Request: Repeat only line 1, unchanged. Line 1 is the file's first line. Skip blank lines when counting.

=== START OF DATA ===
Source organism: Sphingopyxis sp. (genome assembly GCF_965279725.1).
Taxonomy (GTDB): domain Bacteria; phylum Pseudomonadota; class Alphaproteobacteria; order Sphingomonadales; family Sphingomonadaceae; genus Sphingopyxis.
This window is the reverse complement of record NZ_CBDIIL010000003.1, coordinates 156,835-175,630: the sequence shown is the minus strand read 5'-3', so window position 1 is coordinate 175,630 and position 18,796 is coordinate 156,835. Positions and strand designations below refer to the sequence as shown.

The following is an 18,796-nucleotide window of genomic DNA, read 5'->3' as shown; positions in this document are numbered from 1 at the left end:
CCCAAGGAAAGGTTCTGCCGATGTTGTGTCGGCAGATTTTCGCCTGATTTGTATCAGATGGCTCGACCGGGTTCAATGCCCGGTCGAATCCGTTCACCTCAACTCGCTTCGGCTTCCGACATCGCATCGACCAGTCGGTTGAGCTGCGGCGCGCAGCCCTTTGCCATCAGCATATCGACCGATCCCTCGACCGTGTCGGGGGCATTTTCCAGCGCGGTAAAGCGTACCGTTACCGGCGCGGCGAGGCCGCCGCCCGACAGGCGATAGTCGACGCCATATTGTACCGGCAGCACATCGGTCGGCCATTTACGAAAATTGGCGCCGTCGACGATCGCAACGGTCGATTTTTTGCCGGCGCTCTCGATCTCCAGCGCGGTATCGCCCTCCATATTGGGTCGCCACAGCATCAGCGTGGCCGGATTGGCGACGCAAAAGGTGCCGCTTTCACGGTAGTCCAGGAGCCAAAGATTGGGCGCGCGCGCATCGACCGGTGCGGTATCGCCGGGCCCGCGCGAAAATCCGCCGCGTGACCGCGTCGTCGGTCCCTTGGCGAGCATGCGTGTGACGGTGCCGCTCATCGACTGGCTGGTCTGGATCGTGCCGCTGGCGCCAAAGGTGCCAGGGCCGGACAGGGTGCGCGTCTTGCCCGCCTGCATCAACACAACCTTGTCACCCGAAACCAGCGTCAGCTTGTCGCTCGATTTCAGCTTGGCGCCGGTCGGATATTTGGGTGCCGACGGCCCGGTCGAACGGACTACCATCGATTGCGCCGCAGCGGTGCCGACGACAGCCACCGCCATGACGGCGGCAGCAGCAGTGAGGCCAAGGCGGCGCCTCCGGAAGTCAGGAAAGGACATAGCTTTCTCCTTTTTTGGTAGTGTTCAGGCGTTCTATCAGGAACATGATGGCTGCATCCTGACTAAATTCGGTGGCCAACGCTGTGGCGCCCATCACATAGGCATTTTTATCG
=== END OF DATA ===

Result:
Source organism: Sphingopyxis sp. (genome assembly GCF_965279725.1).